“It’s a stalemate, waiting for the judge,” Kaplan said following the board’s December meeting.

The county filed a motion to dismiss the suit, but the judge has not ruled on that, or the board’s request for a preliminary injunction to block formation of the mayor’s suggested committee.

17) Downtown Business Improvement District plans park, expanding mission

The Downtown Business Improvement District marks a milestone this summer as the first six-year term of the self-taxing district ends at the end of June. 

In 2017, business owners agreed to pay extra property taxes to create a cleaner, greener and safer downtown district.

BID pays for downtown ambassadors who sweep the streets of litter and are handling an increasing amount of pet waste that is causing health and safety concerns.

During its December meeting, the seven-member board that forges  NewTown Macon’s vision for a better city discussed strengthening the county ordinance and fines for people who do not pick up after their pets. 

NewTown’s Erin Keller will consult with county attorneys to see what legally can be done to encourage compliance.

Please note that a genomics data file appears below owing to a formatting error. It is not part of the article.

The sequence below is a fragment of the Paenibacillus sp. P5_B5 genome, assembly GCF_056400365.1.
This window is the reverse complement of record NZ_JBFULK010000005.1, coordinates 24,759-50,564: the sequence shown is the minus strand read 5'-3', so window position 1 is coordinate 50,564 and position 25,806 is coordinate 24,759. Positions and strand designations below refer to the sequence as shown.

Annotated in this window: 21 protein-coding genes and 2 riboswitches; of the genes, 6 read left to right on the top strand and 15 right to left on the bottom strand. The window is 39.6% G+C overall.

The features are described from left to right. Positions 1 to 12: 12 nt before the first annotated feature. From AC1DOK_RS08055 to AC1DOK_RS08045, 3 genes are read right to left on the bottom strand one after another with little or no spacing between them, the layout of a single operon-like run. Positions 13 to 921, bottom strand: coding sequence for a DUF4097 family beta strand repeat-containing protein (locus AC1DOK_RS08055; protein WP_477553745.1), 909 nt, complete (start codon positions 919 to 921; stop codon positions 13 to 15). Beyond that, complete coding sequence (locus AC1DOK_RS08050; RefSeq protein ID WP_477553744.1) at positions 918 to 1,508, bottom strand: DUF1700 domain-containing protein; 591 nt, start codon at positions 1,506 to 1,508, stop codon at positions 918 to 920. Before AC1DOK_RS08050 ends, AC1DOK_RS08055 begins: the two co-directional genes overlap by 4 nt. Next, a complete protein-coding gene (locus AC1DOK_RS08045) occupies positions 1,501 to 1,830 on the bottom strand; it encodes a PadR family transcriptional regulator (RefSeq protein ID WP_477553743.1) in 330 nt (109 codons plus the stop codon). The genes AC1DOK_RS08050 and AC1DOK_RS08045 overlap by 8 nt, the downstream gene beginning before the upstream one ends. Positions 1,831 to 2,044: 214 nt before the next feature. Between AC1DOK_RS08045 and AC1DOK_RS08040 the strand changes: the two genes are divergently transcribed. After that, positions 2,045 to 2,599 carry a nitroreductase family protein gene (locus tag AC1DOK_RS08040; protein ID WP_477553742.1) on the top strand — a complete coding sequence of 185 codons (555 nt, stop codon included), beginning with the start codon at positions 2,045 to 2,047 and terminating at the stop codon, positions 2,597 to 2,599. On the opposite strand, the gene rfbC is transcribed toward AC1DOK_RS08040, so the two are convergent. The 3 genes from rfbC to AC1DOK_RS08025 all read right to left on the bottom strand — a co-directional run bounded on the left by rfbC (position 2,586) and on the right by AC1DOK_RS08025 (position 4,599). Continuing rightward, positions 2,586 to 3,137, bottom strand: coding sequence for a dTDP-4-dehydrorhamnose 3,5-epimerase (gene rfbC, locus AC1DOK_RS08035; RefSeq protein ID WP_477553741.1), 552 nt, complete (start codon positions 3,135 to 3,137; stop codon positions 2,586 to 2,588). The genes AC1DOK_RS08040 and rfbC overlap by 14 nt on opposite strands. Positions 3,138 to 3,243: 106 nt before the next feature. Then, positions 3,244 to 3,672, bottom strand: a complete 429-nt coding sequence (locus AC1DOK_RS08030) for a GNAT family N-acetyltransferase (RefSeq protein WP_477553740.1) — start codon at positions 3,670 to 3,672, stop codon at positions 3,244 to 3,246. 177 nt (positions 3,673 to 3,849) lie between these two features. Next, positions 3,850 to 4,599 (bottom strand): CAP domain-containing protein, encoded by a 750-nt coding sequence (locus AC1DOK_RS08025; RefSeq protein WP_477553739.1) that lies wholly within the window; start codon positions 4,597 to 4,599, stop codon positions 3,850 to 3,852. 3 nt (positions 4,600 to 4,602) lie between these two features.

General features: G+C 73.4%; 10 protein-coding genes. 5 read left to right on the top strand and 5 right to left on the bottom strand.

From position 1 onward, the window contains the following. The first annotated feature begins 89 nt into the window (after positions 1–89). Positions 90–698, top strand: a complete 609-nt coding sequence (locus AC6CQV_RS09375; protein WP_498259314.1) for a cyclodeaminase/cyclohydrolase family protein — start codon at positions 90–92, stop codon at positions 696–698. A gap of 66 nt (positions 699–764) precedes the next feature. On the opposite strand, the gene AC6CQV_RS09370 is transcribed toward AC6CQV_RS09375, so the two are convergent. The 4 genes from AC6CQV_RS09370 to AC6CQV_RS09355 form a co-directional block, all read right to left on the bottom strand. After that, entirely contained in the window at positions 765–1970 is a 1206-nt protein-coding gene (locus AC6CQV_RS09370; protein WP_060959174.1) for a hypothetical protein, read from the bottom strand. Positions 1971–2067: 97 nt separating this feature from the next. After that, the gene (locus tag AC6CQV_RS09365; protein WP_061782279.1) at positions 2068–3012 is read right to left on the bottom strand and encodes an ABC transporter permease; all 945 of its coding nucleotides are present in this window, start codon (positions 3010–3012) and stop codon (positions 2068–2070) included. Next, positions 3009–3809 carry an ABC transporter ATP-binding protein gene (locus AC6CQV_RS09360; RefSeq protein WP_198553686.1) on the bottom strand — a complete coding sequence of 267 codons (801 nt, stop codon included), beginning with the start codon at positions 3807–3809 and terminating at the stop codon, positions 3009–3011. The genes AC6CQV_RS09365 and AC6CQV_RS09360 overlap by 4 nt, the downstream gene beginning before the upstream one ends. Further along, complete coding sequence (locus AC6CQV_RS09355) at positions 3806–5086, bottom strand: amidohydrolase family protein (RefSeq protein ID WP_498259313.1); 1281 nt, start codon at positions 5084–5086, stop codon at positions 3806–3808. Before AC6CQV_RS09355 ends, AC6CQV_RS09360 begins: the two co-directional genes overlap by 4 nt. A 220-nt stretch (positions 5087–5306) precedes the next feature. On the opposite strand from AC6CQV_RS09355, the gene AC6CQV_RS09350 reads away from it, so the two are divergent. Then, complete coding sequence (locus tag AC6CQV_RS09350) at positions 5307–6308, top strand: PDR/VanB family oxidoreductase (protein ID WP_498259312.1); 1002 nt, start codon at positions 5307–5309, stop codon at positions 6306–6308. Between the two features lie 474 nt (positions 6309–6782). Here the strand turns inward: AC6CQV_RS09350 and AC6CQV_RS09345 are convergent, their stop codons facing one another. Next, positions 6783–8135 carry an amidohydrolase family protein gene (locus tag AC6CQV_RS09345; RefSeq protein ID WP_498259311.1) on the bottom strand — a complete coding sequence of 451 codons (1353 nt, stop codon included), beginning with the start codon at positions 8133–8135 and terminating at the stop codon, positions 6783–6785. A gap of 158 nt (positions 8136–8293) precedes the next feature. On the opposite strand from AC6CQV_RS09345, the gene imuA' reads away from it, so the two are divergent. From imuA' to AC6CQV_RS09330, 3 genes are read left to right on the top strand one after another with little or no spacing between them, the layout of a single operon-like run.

Board members already have commitments to renew the downtown BID for another six-year term so that its work can continue. 

As plans move forward for the Central City Commons development off Poplar Street and the Crescent Corners apartment complex at Second and Plum streets, the BID expects to increase its boundaries in anticipation of future growth outside of the central business core. 

The extra tax revenue and coordinated grant requests fund beautification projects such as the lighting of alleyways and enhancing downtown’s public spaces. Additional lighting is expected to be installed in the first quarter of the new year.

BID also is currently working on plans for a new kid-friendly park along Third Street between Cherry and Poplar streets.

18) Chamber of Commerce on the move